Bleak news from major tech companies not enough to spoil Nasdaq’s winning streak | InterPrac

Bleak news from major tech companies not enough to spoil Nasdaq’s winning streak

Bleak news from major tech companies not enough to spoil Nasdaq’s winning streak


Stocks fell on Friday due to a strong jobs report, causing some investors to worry about the Federal Reserve continuing to raise interest rates.

The seemingly endless announcements of mass layoffs notwithstanding, Americans haven’t been this employed in more than fifty years. The Bureau of Labor Statistics said on Friday that the US added a whopping 517,000 jobs last month and the unemployment rate dropped slightly, to 3.4 per cent – the lowest it’s been since 1969.

Major central banks last week also raised interest rates to their highest levels since the global financial crisis, yet investors rushed into equities and bonds after officials hinted that the current cycle of monetary tightening may be nearing its end. Investors were buoyed after Fed chair Jay Powell said the “disinflationary process” in the US economy was under way.

The S&P 500 fell by 1.04 per cent, the Nasdaq Composite by 1.59 per cent, and the Dow Jones Industrial Average by 0.38 per cent. However, the S&P 500 still had a positive week, closing higher by 1.62 per cent, while the Nasdaq Composite gained 3.31 per cent for its fifth consecutive winning week.

Whilst the Nasdaq is up 15 per cent to start the year after plummeting 33 per cent in 2022 – some sobering news last week from the big three in Alphabet, Amazon and Apple — indicated slowing demand for everything from iPhones to digital ads to cloud services.

The process to become leaner in the wake of macroeconomic pressure contrasts starkly with the pandemic-era hiring boom, with headcounts increasing rapidly at tech companies that were responding to a rise in demand in digital products and services. Severance costs for tech companies is expected to be in the billions of dollars.

Only Apple remains the only large tech company that has not announced any job cuts or a cost-cutting programme, despite on Thursday reporting its first decline in quarterly revenues in three and a half years.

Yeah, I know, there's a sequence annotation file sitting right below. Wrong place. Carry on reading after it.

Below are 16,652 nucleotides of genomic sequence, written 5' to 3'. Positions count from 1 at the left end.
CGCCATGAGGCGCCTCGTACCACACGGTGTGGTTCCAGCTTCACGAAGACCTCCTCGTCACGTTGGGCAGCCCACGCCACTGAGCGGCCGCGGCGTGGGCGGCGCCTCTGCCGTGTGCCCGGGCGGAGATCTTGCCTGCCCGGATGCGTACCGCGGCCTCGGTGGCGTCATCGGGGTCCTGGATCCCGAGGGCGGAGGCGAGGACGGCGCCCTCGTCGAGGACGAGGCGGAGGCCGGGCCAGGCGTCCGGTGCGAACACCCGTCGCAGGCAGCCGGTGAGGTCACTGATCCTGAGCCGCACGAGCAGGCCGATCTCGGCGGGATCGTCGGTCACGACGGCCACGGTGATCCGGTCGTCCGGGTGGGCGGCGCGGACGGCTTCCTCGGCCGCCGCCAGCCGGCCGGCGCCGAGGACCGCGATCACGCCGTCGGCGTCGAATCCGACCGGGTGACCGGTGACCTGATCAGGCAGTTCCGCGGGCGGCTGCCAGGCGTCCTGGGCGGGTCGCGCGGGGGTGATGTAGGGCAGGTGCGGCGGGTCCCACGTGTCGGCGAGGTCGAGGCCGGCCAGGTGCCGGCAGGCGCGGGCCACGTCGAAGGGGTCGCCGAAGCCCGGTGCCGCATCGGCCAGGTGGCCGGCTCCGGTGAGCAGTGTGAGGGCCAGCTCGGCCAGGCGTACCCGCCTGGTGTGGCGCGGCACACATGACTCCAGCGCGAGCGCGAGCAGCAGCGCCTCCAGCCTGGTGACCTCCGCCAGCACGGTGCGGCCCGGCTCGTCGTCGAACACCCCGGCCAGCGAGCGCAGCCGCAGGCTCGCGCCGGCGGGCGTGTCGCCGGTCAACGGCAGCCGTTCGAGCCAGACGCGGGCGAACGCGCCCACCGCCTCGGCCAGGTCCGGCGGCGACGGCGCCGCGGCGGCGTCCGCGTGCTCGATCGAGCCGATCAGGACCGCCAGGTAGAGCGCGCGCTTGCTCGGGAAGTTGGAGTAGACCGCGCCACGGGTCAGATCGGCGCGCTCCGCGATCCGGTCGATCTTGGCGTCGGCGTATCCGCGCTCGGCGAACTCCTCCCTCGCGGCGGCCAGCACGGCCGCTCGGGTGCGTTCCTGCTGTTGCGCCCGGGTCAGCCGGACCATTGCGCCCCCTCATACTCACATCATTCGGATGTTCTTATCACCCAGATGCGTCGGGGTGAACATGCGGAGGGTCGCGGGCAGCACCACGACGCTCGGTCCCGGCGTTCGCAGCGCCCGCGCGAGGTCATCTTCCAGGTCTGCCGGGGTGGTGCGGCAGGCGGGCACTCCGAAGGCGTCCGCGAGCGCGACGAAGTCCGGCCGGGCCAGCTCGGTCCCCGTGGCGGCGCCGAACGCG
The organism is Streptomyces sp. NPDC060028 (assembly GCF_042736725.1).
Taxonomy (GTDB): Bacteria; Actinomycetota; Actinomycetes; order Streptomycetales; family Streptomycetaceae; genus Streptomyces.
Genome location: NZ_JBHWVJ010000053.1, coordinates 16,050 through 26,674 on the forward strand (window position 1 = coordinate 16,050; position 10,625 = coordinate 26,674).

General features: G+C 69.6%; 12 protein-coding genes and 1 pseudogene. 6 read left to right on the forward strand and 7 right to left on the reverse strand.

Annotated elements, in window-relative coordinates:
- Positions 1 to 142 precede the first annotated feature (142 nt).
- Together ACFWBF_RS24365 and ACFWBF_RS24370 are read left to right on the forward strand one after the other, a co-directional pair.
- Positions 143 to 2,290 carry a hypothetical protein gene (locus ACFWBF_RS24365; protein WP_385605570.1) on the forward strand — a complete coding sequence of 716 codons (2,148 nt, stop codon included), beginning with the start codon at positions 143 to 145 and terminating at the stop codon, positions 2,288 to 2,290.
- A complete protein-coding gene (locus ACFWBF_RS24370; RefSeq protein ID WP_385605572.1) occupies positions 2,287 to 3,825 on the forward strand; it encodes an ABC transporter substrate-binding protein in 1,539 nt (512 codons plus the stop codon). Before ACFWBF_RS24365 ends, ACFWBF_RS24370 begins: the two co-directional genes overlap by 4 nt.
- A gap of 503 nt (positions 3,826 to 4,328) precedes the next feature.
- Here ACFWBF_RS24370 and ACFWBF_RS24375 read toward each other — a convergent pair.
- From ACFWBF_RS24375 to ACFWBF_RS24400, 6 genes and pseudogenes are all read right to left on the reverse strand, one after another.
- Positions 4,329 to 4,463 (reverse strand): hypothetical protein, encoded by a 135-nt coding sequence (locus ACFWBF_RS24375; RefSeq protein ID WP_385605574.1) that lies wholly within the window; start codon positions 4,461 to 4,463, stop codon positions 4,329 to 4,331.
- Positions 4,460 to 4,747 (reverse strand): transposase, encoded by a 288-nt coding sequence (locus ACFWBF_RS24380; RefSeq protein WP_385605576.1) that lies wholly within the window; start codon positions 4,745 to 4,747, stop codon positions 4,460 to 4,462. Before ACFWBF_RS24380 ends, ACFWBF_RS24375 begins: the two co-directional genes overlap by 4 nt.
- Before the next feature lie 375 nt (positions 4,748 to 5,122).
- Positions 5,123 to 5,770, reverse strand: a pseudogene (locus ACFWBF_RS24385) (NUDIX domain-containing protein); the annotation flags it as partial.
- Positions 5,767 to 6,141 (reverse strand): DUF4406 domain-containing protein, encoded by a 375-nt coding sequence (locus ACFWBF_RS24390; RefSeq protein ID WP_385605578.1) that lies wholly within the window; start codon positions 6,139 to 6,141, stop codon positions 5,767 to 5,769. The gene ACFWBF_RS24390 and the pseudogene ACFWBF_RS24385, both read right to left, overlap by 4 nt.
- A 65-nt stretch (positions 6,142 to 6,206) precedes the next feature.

It appears that cost cutting has replaced growth on Wall Street’s checklist, and tech executives are being celebrated for efficiency over innovation.

Across the sectors earnings reports were the story of the week, with results landing from many of the world’s most valuable tech companies. Overall Q4 earnings metrics remain underwhelming with just a 69 per cent beat rate and 0.5 per cent aggregate positive surprise rate.

Of the 11 S&P 500 (SP500) sectors, eight ended the week higher. Communication services sector led gains, driven by Meta's (META) encouraging results. Energy sector was the top loser as crude oil prices dropped. 


The SPI futures are pointing to a 0.2 per cent gain.


One Australian dollar at 7:40 AM has weakened compared to the US dollar on Friday buying 69.05 US cents (Fri: 70.77 US cents).


Iron ore futures are pointing to a 1.0 per cent gain.

Gold lost 2.8 per cent. Silver fell 5.1 per cent. Copper lost 0.8 per cent and oil dropped 3.3 per cent.

Figures around the globe

Across the Atlantic, European markets closed mixed. London’s FTSE added over 1 per cent, Frankfurt lost 0.2 per cent while Paris closed 0.9 per cent higher.

In Asian markets, Tokyo’s Nikkei added 0.4 per cent, Hong Kong’s Hang Seng lost 1.4 per cent while China’s Shanghai Composite closed 0.7 per cent lower.

On Friday, the Australian sharemarket closed 0.6 per cent higher at 7,558.

Sources: Bloomberg, FactSet, IRESS, TradingView, UBS, Bourse Data, Trading Economics, CoinMarketCap.


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